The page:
The course follows a flexible structure within the MA Education modular programme. This structure enables you to design your course according to your particular areas of interest.
Course Structure for the MA Education – Leadership and Management
The MA programme has a compulsory research based module to support your studies and to prepare you for the compulsory dissertation study. In addition, for the MA in Education: Leadership and Management, there are two further compulsory modules providing a Leadership and Management focus:
Compulsory elements (6 modules - 140 credits)
Researching Education, Childhood and Language (20 credits) will enable you to develop knowledge of a range of research approaches, methods and techniques and to consider ethics in educational research. You will have an opportunity to develop your research skills through preparatory work for the dissertation.
The Dissertation (60 credits) will involve a piece of investigative research and will comprise approximately one third of your degree work. Your dissertation will focus on a research problem of interest to you. It need not be based in an educational setting and may be literature based, but should be relevant to educational concerns.
Leading and Managing People in Education (20 credits) brings together a range of themes and concerns in the management of staff in educational organisations. Drawing on national and international examples, it combines theoretical perspectives with practical concerns about staff management and development.
Leading Change in Education (20 credits) builds on the experience of course members as observers of, and participants in, the management of change in the education sector. Drawing on national and international examples, it combines theoretical perspectives with practical concerns about organisational transformation in education.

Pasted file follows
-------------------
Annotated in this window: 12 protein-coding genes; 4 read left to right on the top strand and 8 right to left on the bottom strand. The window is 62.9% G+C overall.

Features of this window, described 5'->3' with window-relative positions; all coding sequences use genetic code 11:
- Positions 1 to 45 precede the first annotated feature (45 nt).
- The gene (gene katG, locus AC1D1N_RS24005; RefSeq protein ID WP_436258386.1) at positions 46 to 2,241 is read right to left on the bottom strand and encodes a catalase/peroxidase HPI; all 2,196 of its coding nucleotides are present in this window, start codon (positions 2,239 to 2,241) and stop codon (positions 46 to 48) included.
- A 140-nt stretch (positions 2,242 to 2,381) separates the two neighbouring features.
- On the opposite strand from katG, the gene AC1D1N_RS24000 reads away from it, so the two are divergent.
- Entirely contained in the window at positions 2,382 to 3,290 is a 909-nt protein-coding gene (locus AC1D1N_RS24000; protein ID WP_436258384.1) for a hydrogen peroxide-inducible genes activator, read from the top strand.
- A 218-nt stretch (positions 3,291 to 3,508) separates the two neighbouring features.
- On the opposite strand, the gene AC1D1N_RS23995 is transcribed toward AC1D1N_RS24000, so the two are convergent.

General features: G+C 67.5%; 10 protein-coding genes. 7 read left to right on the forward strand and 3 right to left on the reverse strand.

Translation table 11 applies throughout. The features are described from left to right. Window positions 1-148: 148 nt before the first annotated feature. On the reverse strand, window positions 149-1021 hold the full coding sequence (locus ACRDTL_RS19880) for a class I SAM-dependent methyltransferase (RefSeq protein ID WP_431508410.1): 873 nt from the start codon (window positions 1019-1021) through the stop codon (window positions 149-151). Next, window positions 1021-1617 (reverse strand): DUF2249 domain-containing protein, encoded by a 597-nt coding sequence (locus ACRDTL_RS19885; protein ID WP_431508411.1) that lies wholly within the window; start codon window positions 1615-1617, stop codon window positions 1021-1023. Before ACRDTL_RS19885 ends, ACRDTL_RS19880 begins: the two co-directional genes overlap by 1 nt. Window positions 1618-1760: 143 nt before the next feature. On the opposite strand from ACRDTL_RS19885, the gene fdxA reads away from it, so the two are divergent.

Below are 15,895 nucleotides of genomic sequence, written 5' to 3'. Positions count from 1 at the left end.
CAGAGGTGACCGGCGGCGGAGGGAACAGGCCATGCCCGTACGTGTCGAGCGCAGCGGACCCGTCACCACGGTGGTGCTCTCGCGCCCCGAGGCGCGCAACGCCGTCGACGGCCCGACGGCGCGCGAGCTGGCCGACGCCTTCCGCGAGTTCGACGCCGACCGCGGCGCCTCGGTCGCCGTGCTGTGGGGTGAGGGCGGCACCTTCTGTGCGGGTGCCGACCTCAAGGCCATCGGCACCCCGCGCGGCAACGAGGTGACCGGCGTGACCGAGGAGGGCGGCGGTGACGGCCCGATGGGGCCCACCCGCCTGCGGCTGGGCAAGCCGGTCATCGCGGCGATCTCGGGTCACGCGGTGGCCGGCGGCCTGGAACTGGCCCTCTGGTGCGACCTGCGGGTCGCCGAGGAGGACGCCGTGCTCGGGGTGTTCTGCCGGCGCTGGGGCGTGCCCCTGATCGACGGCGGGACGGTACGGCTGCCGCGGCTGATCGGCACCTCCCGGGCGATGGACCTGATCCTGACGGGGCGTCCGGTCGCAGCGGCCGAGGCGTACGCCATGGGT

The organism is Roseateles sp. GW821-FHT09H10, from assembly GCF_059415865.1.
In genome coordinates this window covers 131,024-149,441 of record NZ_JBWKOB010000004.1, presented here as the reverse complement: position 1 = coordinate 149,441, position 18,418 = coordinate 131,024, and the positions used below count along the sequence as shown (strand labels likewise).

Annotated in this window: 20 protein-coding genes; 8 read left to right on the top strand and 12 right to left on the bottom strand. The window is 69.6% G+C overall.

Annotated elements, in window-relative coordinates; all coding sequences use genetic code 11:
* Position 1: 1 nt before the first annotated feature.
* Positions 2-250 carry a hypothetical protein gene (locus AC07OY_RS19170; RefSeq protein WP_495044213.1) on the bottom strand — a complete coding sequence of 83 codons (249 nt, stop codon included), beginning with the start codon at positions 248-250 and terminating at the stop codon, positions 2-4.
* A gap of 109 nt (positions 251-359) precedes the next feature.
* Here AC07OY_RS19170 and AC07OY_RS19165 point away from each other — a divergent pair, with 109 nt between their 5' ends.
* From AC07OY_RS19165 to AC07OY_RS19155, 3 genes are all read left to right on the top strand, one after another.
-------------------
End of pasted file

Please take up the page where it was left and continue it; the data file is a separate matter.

Mentoring (20 credits) This module aims to explore the mentoring roles in educational contexts, including initial teacher education, as well as professional development in schools and further and higher education settings. It will look at the models of mentoring within a professional context and draw upon work in related areas such as nursing. It will look at the experiences of the mentee and the experiences of the mentor and the impact of the relationship on both parties. It will give students an opportunity to share experiences and to deepen their knowledge by focusing on the research evidence in this field.
You need to select a further 2 modules (40 credits) from the module offer from the main MA Education - a selection of common choices follows:
Diversity and Achievement (20 credits) is concerned with analysing the factors that are predictive of educational success and failure for children and young people and exploring the implications of this analysis for school policy and practice. These factors will be considered at the level of the individual child, the family, the school and the neighbourhood using data from case study material drawing in part on students' individual working contexts. Issues of class, gender, disability and ethnicity will be considered. The analysis at the level of an individual in a particular locality will be compared to educational outcomes from national and international data sources.